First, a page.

The user is expected to fill in fields of type MMString. The user answer can be checked for

  • coincidence with a pre-given string variable varname (default) by simply specifying this via \solution{ varname } as usual
  • fulfilling some conditions; for this sake it first has to be given a variable name via: \inputAsString{ user-varname } (this is completely analogous to \inputAsFunction in input.function problems), and then several conditions can be checked. As by now you can check:
    1. length( user-varname ) : e.g. \checkStringsForRelation{length( user-varname ) < length( varname ) AND length( varname ) > 3}
    2. count( symbol , user-varname ): e.g. \checkStringsForRelation{count((, user-varname )+count(), user-varname )<10} i.e. total number of parentheses less than 10
    3. valid( user-varname ): checks for user inputs to be valid math operations, e.g. \checkStringsForRelation{valid( user-varname1 ) AND valid( user-varname2 )}
    4. equal( user-varname , varname ): checks whether user-varname stores a valid operation which is identical to the one stored in varname , e.g. \checkStringsForRelation{equal( user-varname , varname )} Observe that identity of operations is tested here algebraically, not numerically, so only rather simple cases can be expected to work flawlessly
    5. equalString( user-varname , varname ): Checks whether the stored strings are identical. There is no validity or identity check of operations. Just a character comparision.
    6. equalTrimmedString( user-varname , varname ): This does the same as equalString, but removes all spaces before comparing the two strings.

Here is an example:

\usepackage{mumie.genericproblem}

\lang{de}{
  \title{Eingabe von Textstrings}
}
\begin{problem}
     \begin{variables}
        \string{q}{Hallo}
     \end{variables}  
  \begin{question}
    \lang{de}{
      \text{\textbf{Frage 1}\\
        Schreib doch mal 'Hallo'!}
      \explanation{'Hallo' und nix anderes!}
    }

    \type{input.text}

    \begin{variables}
      \string{f}{Hallo}
    \end{variables}

    \begin{answer}
      \text{Answer: }
      \solution{f}  %%only 'Hallo' is accepted
    \end{answer}
  \end{question}

  \begin{question}
    \lang{de}{
      \text{\textbf{Frage 2}\\
        Schreibe bitte einen gültigen mathematischen Ausdruck!}
      \explanation{}
    }

    \type{input.text}

    \begin{variables}
      \string{f}{x^2+3x+1}
    \end{variables}

    \begin{answer}
      \text{Answer: }
      \solution{q}
      \inputAsString{g}
      \checkStringsForRelation{valid(g)} 
      %%if you write 'sin x' it is not accepted, since only sin(x) is valid in Mumie expressions
    \end{answer}
  \end{question}

  \begin{question}
    \lang{de}{
      \text{\textbf{Frage 3}\\
        Schreibe den Ausdruck '(sin(x))^2+(cos(x))^2'!}
      \explanation{}
    }

    \type{input.text}

    \begin{variables}
      \string{h}{(sin(x))^2+(cos(x))^2}
    \end{variables}

    \begin{answer}
      \text{Answer: }
      \solution{h}
      \inputAsString{w}
      \checkStringsForRelation{equal(w,h)}  
      %% observe that the input '(cos(x))^2+(sin(x))^2' is accepted (commutativity),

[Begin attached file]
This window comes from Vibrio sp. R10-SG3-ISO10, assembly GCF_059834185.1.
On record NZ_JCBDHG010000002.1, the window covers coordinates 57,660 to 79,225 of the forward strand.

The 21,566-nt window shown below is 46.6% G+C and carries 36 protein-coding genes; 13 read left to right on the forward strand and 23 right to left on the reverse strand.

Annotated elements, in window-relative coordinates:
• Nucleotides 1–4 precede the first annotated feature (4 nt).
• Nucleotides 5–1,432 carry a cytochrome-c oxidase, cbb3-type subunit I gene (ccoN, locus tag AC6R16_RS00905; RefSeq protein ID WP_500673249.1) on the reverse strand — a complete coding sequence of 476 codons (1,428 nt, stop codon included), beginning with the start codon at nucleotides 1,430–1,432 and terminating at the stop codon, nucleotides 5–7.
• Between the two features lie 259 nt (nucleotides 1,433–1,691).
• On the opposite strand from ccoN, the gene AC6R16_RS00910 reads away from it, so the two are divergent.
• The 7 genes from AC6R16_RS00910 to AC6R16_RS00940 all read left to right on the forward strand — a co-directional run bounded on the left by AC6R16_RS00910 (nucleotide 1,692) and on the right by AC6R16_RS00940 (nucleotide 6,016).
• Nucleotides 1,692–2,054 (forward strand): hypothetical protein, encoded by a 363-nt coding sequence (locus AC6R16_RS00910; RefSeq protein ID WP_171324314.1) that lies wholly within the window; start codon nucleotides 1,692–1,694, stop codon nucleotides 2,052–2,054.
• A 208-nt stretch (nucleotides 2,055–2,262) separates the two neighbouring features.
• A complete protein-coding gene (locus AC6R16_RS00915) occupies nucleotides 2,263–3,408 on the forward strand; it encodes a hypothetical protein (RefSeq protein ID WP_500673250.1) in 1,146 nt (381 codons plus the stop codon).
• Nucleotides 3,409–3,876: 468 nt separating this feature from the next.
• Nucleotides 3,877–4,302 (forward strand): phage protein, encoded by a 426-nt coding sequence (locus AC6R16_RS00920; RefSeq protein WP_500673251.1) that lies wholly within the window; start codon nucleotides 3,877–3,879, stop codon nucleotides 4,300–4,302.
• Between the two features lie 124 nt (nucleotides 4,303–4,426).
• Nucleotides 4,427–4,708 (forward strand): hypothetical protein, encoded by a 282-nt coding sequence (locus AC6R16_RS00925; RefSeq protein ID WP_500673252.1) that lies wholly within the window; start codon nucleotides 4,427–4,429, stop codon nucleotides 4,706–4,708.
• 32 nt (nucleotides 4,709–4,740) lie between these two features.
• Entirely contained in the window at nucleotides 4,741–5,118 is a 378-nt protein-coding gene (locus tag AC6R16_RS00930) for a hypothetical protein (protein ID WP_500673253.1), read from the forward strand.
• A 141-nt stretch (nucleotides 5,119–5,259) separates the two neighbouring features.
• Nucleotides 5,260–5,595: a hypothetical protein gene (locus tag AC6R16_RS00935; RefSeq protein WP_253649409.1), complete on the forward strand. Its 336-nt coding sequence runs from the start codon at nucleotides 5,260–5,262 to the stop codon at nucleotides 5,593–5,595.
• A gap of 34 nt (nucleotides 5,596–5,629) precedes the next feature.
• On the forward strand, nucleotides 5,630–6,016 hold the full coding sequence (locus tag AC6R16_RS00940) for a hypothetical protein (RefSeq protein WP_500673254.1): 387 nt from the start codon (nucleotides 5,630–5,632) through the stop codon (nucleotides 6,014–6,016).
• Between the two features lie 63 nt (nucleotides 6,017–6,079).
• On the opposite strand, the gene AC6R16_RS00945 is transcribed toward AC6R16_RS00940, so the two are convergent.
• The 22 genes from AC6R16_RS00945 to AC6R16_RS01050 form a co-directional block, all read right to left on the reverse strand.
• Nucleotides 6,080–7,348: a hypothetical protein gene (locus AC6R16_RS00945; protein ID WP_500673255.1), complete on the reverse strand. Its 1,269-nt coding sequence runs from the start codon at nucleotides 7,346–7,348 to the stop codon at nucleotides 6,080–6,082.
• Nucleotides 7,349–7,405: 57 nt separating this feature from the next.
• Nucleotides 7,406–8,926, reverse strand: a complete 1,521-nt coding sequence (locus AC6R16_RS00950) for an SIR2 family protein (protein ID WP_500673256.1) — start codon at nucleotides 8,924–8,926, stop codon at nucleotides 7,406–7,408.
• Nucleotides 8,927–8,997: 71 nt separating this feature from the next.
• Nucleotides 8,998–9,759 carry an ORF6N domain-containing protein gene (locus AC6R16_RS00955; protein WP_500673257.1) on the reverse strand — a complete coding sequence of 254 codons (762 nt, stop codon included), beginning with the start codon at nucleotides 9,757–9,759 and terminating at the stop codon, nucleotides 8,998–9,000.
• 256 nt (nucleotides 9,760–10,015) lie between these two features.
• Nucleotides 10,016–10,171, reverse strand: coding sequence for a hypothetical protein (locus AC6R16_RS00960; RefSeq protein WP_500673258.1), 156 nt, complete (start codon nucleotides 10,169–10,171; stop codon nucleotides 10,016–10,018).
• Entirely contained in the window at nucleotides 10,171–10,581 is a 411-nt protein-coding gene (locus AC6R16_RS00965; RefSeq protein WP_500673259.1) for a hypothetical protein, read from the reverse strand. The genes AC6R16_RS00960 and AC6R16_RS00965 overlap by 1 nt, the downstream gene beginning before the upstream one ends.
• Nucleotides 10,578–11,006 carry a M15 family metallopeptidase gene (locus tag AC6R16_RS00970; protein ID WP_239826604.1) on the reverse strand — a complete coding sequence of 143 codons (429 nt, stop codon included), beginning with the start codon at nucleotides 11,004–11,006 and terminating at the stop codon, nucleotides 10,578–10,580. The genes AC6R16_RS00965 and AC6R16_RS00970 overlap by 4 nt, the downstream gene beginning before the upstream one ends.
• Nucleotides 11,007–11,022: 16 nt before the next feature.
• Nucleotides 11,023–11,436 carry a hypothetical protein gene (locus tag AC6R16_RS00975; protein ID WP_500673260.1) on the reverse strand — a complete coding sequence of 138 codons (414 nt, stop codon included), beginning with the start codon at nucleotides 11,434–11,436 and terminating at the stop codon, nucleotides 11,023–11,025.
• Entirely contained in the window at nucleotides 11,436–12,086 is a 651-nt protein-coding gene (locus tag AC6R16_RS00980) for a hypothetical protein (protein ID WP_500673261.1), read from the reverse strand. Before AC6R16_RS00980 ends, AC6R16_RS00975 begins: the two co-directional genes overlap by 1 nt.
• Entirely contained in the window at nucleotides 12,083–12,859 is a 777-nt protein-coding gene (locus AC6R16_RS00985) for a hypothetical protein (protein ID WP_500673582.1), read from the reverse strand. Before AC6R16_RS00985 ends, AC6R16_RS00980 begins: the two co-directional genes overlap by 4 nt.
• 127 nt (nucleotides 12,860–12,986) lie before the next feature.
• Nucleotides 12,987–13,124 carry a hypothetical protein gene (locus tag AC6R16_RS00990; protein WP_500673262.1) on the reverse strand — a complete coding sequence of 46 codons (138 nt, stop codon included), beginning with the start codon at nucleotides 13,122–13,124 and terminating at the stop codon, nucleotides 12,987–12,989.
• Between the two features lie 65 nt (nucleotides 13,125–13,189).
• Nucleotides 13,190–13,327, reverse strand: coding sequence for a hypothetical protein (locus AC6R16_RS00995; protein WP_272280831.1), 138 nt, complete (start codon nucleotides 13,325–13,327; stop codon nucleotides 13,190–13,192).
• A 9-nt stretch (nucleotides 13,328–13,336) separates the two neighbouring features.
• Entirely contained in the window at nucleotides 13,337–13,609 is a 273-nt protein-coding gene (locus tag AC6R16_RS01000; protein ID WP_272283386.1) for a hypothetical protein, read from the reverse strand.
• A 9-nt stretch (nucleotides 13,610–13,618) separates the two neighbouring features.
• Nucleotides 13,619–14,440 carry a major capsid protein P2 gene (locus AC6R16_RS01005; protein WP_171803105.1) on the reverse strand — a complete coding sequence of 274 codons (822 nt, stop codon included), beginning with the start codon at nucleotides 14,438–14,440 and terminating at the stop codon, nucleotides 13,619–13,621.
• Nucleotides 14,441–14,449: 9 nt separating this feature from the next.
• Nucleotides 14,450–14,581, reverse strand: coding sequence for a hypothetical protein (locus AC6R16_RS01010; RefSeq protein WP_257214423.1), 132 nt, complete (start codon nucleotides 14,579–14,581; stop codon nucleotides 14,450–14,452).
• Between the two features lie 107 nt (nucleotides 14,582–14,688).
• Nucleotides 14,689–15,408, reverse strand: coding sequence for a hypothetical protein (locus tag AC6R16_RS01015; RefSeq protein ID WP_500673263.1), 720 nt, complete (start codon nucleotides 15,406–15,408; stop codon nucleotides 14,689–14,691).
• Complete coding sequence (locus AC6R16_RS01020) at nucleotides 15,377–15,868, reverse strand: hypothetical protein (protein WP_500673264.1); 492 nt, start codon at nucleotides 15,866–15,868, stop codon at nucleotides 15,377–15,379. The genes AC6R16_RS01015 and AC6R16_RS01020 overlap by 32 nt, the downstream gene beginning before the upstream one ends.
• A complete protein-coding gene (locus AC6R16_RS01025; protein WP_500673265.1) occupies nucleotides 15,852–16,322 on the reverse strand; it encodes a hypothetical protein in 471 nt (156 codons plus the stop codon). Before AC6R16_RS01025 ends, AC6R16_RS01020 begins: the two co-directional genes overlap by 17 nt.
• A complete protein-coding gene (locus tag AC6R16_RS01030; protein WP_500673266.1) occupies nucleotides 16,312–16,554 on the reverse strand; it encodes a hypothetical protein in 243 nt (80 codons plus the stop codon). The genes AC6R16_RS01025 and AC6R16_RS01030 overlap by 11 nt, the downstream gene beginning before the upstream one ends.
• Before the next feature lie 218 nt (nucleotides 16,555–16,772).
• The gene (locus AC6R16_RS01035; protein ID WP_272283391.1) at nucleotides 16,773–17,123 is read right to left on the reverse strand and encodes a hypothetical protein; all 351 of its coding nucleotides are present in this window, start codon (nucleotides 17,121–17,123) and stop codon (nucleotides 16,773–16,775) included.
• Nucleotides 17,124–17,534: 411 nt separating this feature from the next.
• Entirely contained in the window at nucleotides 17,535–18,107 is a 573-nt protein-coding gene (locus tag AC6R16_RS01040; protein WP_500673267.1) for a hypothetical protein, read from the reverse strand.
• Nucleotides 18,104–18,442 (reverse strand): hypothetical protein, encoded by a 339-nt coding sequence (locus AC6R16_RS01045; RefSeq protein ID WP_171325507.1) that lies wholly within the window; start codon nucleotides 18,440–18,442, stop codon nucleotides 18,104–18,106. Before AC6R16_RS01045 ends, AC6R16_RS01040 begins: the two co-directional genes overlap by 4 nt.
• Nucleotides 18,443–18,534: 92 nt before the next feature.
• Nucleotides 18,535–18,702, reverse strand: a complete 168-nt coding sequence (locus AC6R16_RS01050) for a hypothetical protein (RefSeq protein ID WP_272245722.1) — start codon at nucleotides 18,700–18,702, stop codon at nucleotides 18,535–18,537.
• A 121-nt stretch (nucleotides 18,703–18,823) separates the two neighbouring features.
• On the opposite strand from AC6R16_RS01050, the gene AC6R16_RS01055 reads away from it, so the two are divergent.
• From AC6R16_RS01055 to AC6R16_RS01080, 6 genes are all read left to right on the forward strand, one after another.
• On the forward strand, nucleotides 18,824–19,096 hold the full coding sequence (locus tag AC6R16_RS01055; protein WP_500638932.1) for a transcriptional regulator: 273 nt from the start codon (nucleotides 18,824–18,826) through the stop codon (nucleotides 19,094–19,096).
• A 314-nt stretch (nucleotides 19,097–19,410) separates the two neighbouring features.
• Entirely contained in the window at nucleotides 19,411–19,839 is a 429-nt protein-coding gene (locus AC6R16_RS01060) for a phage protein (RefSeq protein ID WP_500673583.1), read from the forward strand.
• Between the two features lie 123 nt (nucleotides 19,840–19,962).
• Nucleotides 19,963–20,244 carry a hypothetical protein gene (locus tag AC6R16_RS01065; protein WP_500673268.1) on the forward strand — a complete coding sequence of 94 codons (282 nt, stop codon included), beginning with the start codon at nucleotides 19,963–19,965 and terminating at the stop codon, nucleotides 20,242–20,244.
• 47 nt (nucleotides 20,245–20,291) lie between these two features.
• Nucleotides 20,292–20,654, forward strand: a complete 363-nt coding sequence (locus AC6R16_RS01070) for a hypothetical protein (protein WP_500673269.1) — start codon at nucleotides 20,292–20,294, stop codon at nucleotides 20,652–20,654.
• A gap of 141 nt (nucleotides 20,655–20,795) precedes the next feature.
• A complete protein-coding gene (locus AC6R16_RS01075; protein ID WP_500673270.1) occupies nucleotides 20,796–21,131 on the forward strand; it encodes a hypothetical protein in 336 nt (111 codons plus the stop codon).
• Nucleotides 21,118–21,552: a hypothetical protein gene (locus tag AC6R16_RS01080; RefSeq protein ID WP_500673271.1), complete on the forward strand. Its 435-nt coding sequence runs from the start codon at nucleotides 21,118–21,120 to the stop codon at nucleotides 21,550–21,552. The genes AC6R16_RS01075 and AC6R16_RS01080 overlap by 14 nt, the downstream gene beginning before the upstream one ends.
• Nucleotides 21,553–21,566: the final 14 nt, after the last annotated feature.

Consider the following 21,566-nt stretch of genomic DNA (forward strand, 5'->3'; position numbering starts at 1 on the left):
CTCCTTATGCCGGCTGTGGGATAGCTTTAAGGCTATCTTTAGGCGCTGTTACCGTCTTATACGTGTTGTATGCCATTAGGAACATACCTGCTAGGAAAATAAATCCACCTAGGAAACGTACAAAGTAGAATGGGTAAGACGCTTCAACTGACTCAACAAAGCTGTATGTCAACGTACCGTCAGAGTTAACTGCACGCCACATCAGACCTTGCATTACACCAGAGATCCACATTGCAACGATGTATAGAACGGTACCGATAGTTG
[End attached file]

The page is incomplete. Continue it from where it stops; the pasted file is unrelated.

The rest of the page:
but '1' is rejected, since the system does not   know trigonometric identities
    \end{answer}
  \end{question}

\end{problem}

\embedapplet{applet}

Input function cases questions

Another input type in the generic framework is input.cases.function. This type is designed for case
differentiations of e.g. absolute value functions. Note that you can only use this input type in an
answer environment.
The questions input type has to be set to input.generic.

In answer you must use the command \solution{<variable>=<if-else expression>} where <variable> is an
identifier of an in the variables environment defined variable. With the if-else expression a correct solution
is defined. The syntax should be as followed: IFELSE{<if condition>}{<then implication>}{<else implication>}.
The else implication can be another if-else expression.

The answer of the user is checked numerically in a default (or by the author defined) range and in dependence
of the users given answer. At the moment you can use the following commands in the answer environment:
  • \checkAsFunction (see above for details) to customize the numeric comparison
    The default paramters of \checkAsFunction in input.cases.function are set to:
    min=-100, max=100, steps=300, epsilon=1E-8.
  • \allowForInput (see above for details) to limit the users input for the implications in the case
    differentiation
  • \allowForConditionInput (analog to \allowForInput) to limit the users input for the conditions in
    the case differentiation

An example:

\begin{problem}
  \begin{question}
    \type{input.cases.function}
    \text{Fallunterscheidung, distinguish cases}
    \begin{variables}
        \function{g}{abs(abs(x-1)+2x)}
        \function{h}{sin(x)}
    \end{variables}

    \begin{answer}
        \text{$\var{g} =$}
        \solution{g=IFELSE{x>=1}{3x-1}{IFELSE{x<-1}{-x-1}{x+1}}}
        \allowForInput[false]{abs}
        \allowForConditionInput[false]{abs}
    \end{answer}

    \begin{answer}
        \text{$(\sin(x))^2+(\cos(x))^2=1$. Bestimme für $0\le x\le 2\pi$ $\var{h} =$}
        \solution{h=IFELSE{0<=x<=pi}{sqrt(1-(cos(x)^2))}{-sqrt(1-(cos(x)^2))}}
        \allowForInput[false]{sin}
        \allowForConditionInput[false]{sin}
        \checkAsFunction[1E-6]{x}{0}{6.283}{100}  
    \end{answer}

  \end{question}

\end{problem}